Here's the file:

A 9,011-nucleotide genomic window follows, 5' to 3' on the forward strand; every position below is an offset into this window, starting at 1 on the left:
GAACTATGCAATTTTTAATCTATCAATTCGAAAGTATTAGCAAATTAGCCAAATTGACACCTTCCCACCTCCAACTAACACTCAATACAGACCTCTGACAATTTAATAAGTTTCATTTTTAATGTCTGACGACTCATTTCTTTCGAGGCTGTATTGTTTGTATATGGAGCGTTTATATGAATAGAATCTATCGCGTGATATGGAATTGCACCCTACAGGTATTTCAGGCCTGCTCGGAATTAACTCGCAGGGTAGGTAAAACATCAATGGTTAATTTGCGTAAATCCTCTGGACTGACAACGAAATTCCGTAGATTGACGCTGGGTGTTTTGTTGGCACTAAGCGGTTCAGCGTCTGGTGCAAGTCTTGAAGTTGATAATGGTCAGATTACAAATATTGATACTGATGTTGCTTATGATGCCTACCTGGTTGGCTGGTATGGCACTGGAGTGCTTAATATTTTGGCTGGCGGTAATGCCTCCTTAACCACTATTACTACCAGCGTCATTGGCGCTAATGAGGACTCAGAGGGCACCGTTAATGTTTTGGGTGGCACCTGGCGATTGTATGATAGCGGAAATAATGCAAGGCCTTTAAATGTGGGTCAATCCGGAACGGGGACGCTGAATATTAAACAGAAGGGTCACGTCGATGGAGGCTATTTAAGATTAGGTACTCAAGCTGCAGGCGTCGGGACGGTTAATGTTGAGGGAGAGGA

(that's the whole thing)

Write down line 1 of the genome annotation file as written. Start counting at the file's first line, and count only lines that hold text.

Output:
A 9,011-nucleotide genomic window follows, 5' to 3' on the forward strand; every position below is an offset into this window, starting at 1 on the left: